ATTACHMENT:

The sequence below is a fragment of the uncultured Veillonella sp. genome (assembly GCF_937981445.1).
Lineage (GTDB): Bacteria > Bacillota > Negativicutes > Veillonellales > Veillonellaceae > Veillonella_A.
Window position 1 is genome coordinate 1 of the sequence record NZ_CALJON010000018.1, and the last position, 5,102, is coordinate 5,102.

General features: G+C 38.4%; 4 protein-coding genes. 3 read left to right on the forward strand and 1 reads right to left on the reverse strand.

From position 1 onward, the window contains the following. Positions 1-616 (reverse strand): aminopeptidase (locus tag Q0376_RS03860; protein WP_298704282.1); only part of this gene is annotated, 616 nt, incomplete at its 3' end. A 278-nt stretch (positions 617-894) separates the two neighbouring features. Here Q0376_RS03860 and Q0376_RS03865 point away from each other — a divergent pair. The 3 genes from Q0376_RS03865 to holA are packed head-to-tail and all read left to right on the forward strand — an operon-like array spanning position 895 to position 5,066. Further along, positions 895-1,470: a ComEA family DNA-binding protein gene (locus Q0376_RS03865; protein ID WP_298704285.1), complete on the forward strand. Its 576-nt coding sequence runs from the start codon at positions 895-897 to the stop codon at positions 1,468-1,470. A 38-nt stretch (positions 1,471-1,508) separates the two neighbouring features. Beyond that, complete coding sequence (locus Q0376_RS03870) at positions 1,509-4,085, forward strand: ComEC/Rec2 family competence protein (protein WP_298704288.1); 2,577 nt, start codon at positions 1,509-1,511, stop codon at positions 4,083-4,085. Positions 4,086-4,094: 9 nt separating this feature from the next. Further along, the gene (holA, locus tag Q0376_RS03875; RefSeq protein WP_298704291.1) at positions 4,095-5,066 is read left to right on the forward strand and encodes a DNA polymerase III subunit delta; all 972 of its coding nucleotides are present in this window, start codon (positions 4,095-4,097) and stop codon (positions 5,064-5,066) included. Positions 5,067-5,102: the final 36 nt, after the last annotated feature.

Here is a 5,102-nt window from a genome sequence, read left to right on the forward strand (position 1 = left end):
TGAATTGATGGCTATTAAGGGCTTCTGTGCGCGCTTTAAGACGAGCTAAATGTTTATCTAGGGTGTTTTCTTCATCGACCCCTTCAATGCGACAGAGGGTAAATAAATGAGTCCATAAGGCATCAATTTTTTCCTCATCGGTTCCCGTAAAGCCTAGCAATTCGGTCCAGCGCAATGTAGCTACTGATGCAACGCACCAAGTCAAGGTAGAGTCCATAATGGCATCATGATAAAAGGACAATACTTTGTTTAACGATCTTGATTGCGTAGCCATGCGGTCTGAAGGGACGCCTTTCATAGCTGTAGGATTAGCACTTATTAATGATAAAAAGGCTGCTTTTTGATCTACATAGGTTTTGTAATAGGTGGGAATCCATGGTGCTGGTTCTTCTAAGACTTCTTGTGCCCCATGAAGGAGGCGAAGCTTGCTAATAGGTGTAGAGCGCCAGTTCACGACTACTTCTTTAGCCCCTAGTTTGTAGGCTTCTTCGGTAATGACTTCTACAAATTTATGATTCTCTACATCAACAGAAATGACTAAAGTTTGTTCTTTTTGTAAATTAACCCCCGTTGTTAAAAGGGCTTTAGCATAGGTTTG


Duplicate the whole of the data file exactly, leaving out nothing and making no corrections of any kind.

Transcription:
The sequence below is a fragment of the uncultured Veillonella sp. genome (assembly GCF_937981445.1).
Lineage (GTDB): Bacteria > Bacillota > Negativicutes > Veillonellales > Veillonellaceae > Veillonella_A.
Window position 1 is genome coordinate 1 of the sequence record NZ_CALJON010000018.1, and the last position, 5,102, is coordinate 5,102.

General features: G+C 38.4%; 4 protein-coding genes. 3 read left to right on the forward strand and 1 reads right to left on the reverse strand.

From position 1 onward, the window contains the following. Positions 1-616 (reverse strand): aminopeptidase (locus tag Q0376_RS03860; protein WP_298704282.1); only part of this gene is annotated, 616 nt, incomplete at its 3' end. A 278-nt stretch (positions 617-894) separates the two neighbouring features. Here Q0376_RS03860 and Q0376_RS03865 point away from each other — a divergent pair. The 3 genes from Q0376_RS03865 to holA are packed head-to-tail and all read left to right on the forward strand — an operon-like array spanning position 895 to position 5,066. Further along, positions 895-1,470: a ComEA family DNA-binding protein gene (locus Q0376_RS03865; protein ID WP_298704285.1), complete on the forward strand. Its 576-nt coding sequence runs from the start codon at positions 895-897 to the stop codon at positions 1,468-1,470. A 38-nt stretch (positions 1,471-1,508) separates the two neighbouring features. Beyond that, complete coding sequence (locus Q0376_RS03870) at positions 1,509-4,085, forward strand: ComEC/Rec2 family competence protein (protein WP_298704288.1); 2,577 nt, start codon at positions 1,509-1,511, stop codon at positions 4,083-4,085. Positions 4,086-4,094: 9 nt separating this feature from the next. Further along, the gene (holA, locus tag Q0376_RS03875; RefSeq protein WP_298704291.1) at positions 4,095-5,066 is read left to right on the forward strand and encodes a DNA polymerase III subunit delta; all 972 of its coding nucleotides are present in this window, start codon (positions 4,095-4,097) and stop codon (positions 5,064-5,066) included. Positions 5,067-5,102: the final 36 nt, after the last annotated feature.

Here is a 5,102-nt window from a genome sequence, read left to right on the forward strand (position 1 = left end):
TGAATTGATGGCTATTAAGGGCTTCTGTGCGCGCTTTAAGACGAGCTAAATGTTTATCTAGGGTGTTTTCTTCATCGACCCCTTCAATGCGACAGAGGGTAAATAAATGAGTCCATAAGGCATCAATTTTTTCCTCATCGGTTCCCGTAAAGCCTAGCAATTCGGTCCAGCGCAATGTAGCTACTGATGCAACGCACCAAGTCAAGGTAGAGTCCATAATGGCATCATGATAAAAGGACAATACTTTGTTTAACGATCTTGATTGCGTAGCCATGCGGTCTGAAGGGACGCCTTTCATAGCTGTAGGATTAGCACTTATTAATGATAAAAAGGCTGCTTTTTGATCTACATAGGTTTTGTAATAGGTGGGAATCCATGGTGCTGGTTCTTCTAAGACTTCTTGTGCCCCATGAAGGAGGCGAAGCTTGCTAATAGGTGTAGAGCGCCAGTTCACGACTACTTCTTTAGCCCCTAGTTTGTAGGCTTCTTCGGTAATGACTTCTACAAATTTATGATTCTCTACATCAACAGAAATGACTAAAGTTTGTTCTTTTTGTAAATTAACCCCCGTTGTTAAAAGGGCTTTAGCATAGGTTTG